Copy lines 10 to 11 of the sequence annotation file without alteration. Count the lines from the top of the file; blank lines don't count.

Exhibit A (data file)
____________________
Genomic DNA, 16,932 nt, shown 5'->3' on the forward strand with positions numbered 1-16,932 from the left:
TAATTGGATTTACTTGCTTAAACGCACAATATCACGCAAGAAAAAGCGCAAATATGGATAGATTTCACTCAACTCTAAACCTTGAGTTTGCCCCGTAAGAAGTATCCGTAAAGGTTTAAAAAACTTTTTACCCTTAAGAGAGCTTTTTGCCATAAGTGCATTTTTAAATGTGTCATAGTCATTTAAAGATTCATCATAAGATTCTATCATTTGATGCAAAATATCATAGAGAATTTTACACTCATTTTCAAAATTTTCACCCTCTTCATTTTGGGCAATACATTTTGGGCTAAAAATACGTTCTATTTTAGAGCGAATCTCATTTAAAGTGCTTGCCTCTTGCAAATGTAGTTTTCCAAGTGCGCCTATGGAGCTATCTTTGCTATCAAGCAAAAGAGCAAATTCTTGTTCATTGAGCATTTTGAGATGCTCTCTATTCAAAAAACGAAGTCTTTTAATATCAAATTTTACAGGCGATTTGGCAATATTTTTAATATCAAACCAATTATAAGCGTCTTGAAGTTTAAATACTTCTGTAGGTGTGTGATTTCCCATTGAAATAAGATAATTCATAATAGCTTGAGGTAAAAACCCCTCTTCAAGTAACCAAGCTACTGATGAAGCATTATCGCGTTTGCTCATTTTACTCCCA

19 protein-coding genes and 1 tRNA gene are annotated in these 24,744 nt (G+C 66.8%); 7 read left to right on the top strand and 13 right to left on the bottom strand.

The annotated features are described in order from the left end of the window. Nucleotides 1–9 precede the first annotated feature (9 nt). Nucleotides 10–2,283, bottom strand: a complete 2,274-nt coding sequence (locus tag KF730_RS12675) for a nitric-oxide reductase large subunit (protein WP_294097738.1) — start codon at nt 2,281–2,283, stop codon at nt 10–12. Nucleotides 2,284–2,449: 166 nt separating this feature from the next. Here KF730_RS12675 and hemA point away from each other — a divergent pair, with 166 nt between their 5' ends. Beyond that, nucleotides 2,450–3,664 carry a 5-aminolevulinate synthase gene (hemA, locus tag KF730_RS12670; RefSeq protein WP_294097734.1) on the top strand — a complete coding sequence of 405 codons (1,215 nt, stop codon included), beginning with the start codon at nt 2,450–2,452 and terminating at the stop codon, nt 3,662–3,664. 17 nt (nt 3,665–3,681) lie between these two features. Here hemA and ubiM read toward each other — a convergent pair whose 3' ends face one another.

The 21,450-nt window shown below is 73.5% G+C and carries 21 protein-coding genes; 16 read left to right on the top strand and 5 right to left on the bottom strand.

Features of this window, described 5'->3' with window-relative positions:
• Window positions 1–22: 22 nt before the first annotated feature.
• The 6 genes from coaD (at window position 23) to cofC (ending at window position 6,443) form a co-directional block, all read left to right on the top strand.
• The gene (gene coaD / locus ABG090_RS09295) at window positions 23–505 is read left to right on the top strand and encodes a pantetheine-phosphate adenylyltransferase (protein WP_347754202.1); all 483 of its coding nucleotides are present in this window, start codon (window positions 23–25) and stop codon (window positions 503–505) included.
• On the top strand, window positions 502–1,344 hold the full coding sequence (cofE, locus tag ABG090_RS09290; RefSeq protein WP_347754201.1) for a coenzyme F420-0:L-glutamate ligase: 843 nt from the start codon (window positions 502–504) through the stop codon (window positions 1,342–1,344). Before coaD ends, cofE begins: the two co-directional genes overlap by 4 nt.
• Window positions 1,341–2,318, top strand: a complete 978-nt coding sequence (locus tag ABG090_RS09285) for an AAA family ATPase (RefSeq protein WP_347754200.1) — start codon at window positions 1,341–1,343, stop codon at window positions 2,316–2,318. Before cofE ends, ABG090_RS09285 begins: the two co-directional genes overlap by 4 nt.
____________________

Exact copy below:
• On the top strand, window positions 502–1,344 hold the full coding sequence (cofE, locus tag ABG090_RS09290; RefSeq protein WP_347754201.1) for a coenzyme F420-0:L-glutamate ligase: 843 nt from the start codon (window positions 502–504) through the stop codon (window positions 1,342–1,344). Before coaD ends, cofE begins: the two co-directional genes overlap by 4 nt.
• Window positions 1,341–2,318, top strand: a complete 978-nt coding sequence (locus tag ABG090_RS09285) for an AAA family ATPase (RefSeq protein WP_347754200.1) — start codon at window positions 1,341–1,343, stop codon at window positions 2,316–2,318. Before cofE ends, ABG090_RS09285 begins: the two co-directional genes overlap by 4 nt.